Bone Metastases

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Malignant bone infiltration occurs due to direct tumour invasion or from haematogenous spread. Direct invasion may be due to erosion by the primary tumour, as in rectal cancer involvement of the sacrum, or due to extra-capsular lymph node infiltration, as in cervical cancer. Bone metastases due to haematogenous spread can occur with any pelvic tumour, most commonly in prostate cancer and rarely in ovarian cancer.

Accuracy and use of MRI in detection of bone metastases

Compared to bone scintigraphy, MRI is known to be more sensitive in detecting metastases with a sensitivity of 82-91% compared with 71-84%. This is because MRI detects metastases by altered signal at sites of early marrow involvement before osteoblastic stimulation (the cause of the radionuclide avidity) occurs. During a routine pelvic staging MRI examination, the pelvis, proximal femora and lumbar spine are imaged. As this coverage includes a large number of common metastatic bone sites, the majority of bone metastases should be detected.

MR imaging technique for assessment of bone metastases

Tl-weighted and fat suppressing STIR sequences are the most useful sequences for identifying lesions. T2*-weighted gradient echo images, though less sensitive than T1 and STIR sequences, may show lesions by their loss of susceptibility artifact, due to disruption of the trabeculae, and may help identify fractures and osteoblastic healing in osteoporosis. T2-weighted spin echo sequences are of limited use. Intravenous contrast may be helpful as the metastatic tumour will enhance, though this is not routinely used.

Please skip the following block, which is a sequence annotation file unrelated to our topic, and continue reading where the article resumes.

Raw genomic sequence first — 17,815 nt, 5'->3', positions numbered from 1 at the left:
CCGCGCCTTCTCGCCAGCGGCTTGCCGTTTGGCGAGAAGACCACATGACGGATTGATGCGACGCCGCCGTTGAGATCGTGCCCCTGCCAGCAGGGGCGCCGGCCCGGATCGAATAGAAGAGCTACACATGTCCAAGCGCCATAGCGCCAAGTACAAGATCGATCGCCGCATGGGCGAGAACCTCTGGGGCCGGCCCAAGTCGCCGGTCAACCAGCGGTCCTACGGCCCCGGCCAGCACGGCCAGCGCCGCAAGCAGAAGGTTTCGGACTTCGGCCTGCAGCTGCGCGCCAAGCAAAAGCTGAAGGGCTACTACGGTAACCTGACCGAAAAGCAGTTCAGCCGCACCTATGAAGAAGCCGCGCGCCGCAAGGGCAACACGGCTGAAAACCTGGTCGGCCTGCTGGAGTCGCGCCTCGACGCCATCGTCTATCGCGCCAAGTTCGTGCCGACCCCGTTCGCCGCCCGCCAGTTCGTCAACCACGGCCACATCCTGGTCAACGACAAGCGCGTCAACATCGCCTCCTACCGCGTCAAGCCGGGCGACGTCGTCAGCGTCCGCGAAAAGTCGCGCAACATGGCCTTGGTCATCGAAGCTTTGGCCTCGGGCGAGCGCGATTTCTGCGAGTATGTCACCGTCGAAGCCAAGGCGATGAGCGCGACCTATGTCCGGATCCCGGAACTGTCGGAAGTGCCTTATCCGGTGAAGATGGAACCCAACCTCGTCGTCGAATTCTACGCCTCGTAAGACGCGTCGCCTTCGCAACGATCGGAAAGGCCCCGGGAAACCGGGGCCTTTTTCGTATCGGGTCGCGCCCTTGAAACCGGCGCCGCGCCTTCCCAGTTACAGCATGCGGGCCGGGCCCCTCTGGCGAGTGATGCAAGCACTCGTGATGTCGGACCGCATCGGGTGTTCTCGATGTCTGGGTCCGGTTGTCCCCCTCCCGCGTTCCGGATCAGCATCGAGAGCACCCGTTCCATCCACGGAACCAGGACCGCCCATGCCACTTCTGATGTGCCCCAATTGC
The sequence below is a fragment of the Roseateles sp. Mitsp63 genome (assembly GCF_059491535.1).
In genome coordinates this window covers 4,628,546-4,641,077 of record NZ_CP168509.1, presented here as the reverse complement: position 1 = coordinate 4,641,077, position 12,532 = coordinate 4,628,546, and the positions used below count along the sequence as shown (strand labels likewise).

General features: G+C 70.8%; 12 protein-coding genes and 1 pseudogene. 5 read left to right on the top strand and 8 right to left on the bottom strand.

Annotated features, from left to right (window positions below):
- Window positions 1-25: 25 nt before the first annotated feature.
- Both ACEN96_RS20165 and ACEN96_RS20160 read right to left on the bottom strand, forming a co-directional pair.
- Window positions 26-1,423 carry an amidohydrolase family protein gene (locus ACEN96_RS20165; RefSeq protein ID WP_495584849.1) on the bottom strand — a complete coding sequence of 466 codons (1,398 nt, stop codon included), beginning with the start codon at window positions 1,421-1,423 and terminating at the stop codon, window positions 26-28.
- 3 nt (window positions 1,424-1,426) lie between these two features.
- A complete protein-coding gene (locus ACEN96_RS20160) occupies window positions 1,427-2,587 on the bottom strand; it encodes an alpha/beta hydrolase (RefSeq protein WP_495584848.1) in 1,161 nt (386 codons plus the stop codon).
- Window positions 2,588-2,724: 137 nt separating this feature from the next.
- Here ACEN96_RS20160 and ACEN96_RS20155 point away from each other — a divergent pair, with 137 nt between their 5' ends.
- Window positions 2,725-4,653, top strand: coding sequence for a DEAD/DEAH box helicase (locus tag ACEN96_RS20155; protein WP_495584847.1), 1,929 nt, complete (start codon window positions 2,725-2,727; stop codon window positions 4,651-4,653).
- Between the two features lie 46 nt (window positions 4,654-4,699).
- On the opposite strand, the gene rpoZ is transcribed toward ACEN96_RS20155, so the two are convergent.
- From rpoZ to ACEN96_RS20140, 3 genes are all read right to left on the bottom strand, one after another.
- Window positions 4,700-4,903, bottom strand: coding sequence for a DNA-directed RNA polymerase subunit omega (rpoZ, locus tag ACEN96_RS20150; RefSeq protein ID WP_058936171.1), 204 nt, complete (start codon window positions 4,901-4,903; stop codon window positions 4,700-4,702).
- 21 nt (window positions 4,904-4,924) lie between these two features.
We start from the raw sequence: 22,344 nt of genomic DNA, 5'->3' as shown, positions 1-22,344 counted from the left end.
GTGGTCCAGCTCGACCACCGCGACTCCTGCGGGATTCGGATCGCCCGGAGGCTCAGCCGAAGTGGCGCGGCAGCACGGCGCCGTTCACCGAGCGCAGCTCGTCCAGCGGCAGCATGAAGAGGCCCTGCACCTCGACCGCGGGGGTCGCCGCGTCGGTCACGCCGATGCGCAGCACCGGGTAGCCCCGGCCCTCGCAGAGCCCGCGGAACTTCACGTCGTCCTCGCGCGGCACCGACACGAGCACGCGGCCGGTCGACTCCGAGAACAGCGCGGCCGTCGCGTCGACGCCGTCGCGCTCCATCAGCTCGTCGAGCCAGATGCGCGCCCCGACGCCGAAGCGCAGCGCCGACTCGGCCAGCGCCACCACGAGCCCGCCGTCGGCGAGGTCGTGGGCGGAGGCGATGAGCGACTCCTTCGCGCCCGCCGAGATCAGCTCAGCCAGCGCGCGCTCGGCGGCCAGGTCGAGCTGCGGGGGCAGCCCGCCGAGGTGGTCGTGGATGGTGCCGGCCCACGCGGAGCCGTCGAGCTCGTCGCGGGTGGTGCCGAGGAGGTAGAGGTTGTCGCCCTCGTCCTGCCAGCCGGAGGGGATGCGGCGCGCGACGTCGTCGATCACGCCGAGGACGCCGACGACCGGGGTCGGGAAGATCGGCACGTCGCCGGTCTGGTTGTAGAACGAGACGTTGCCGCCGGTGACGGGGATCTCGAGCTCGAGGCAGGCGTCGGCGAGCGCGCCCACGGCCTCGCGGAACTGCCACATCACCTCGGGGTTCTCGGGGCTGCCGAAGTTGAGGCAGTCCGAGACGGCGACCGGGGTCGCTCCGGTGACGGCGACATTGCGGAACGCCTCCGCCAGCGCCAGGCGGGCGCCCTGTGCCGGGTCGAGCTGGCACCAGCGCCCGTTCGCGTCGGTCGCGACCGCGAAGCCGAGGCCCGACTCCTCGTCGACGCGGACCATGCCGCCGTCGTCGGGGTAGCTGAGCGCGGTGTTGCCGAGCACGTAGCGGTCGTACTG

In the specific case of suspected vertebral metastases, the whole spine should be imaged to detect all metastatic deposits. Parasagittal sections should be performed with axial sections through areas of concern. In addition to Tl-weighted, STIR images and T2*-gradient echo images, diffusion-weighted images may also be helpful. T2-weighted spin echo sequences will help to evaluate concomitant degenerative disc disease.

Imaging features

Normal marrow appearances

Normal bone marrow may be haemopoietically active, containing myeloid elements and known as 'red marrow', or haemopoietically inactive containing mainly fat cells and known as 'yellow marrow'. At birth, virtually the whole skeleton contains red marrow. During normal aging, this is converted to yellow marrow in a uniformly predictable manner, starting from the extremities and moving proximally. In adults the only remaining red marrow is in the axial skeleton and most proximal appendicular skeleton. There is a mix of red and yellow marrow in some portions of the skeleton.